Tuesday, June 4, 2019

For the Record: June 4

Image by vienman.com via Taiwan News and an excellent discussion of George H.W. Bush's failure to respond to the Tiananmen killings.

On the eve of the 30th anniversary of the Tiananmen Square massacre, I got embroiled in an idiotic Twitter war discussing the Chinese president with a transatlantic mob of conservatives who have recently found that they object to the treatment of Muslims in Xinjiang province being forcibly "re-educated" into Xi Jinping Thought and the decisions of the 19th National Congress of the Chinese Communist Party, after being completely indifferent to it for years, and my tweet went a little viral:

An awful lot of people decided I was trying to say that Xi Jinping was a nicer person than Trump, and haughtily informed me that Xi is in fact a bad man.

That was fun. During Xi's state visit to Britain in 2015, Boris Johnson was the mayor of London. Of course he didn't protest against the visit. Some folks tried to suggest that Khan ought to have protested against it anyway, as MP for Tooting, but it was getting silly.

The thing about the Duchess of Suffolk (she'd made some remarks about Trump some time ago, when she was an American actress, and Trump, asked how he felt about this, responded with some typically deniable Trump slime), is a distraction.

Obama certainly did campaign against Brexit, which I think is justifiable as a matter of considerable importance to the United States; not the trivial issue of who the Tories should nominate to succeed May as the next failed prime minister (Trump endorsed Johnson, via tweet, before flying to Britain), but the overturning of an international economic order in which the US is intensely involved. Somebody said Obama "threatened" Britain against voting to Leave, but I think what Obama actually said, that Leaving would put Britain at the end of the queue in trade negotiations with the US, was simply true, and still is; we now have a Brexit-friendly administration in Washington, but they still can't start negotiating a trade deal with UK until the terms of the Brexit (if it takes place at all) become clear, while US trade negotiations with the EU are still at the (advanced) stage where they were at the end of 2016.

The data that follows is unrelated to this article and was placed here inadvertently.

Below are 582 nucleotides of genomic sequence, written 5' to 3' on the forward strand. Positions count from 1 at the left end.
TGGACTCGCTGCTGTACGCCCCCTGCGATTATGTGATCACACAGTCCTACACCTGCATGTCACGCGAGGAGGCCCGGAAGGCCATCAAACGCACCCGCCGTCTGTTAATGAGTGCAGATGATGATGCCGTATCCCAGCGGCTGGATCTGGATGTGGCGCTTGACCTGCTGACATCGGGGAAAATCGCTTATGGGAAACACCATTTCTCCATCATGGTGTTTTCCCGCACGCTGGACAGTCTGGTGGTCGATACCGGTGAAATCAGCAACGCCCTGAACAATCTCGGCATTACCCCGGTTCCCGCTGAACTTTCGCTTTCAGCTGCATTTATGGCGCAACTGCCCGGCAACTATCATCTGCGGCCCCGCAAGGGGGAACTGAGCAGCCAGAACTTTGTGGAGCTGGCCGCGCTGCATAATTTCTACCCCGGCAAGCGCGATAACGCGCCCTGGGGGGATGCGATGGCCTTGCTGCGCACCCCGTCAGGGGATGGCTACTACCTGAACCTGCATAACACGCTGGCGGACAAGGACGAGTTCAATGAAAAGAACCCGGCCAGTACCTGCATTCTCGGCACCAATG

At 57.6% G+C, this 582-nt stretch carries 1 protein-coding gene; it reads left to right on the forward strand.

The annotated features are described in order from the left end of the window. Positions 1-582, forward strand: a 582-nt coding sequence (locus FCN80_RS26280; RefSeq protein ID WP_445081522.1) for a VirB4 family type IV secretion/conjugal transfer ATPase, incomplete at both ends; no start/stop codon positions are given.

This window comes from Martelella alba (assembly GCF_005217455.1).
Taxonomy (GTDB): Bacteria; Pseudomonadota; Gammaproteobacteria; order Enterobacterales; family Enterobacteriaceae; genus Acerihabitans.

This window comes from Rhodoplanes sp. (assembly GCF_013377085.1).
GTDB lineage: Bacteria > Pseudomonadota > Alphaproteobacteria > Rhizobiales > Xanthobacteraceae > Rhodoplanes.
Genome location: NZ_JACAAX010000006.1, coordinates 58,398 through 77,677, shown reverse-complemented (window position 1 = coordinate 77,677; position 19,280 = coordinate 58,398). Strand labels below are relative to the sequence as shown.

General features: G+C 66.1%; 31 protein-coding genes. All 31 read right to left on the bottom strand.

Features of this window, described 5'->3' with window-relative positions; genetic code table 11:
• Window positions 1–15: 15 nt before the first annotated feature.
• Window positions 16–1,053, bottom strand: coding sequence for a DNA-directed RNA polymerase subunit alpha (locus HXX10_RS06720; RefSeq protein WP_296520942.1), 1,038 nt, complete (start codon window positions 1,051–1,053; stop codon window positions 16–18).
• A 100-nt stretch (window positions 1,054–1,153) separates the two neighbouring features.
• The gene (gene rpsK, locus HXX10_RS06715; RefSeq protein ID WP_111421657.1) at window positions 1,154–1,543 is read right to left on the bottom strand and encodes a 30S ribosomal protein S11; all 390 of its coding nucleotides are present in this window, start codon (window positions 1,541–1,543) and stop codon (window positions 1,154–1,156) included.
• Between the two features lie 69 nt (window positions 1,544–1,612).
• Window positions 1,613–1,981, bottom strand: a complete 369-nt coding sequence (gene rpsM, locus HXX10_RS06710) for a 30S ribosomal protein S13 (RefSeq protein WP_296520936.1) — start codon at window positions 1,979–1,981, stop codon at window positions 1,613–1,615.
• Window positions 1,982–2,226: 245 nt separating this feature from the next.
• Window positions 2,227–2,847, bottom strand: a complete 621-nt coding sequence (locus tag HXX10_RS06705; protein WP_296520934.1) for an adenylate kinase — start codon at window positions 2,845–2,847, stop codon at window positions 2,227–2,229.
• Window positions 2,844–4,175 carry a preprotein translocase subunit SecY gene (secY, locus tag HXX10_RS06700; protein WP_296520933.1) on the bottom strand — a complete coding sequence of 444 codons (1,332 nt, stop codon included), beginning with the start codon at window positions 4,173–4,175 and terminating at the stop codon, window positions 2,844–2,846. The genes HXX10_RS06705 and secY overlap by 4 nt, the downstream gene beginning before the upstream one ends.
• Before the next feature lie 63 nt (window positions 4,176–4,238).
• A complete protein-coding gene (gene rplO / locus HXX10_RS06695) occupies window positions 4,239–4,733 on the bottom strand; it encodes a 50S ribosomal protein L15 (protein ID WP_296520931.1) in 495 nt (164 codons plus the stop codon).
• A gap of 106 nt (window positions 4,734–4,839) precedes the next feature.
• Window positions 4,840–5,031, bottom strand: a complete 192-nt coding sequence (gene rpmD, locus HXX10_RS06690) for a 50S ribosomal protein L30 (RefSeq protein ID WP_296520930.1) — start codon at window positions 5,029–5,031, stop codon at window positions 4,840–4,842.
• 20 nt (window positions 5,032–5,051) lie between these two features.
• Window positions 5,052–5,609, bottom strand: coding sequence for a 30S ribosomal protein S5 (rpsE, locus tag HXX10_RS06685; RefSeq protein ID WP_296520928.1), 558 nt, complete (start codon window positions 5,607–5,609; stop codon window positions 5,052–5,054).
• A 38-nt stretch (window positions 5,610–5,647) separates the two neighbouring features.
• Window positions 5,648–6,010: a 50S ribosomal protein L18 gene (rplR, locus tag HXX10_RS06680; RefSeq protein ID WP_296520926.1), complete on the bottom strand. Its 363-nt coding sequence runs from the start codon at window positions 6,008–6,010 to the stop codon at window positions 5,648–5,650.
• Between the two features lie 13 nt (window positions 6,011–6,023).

And so on and so on. But there's an actual point I got around to that may have been worth making:

There's really no point in having Trump over for a state visit, because it's not going to get anything done that's worth doing.

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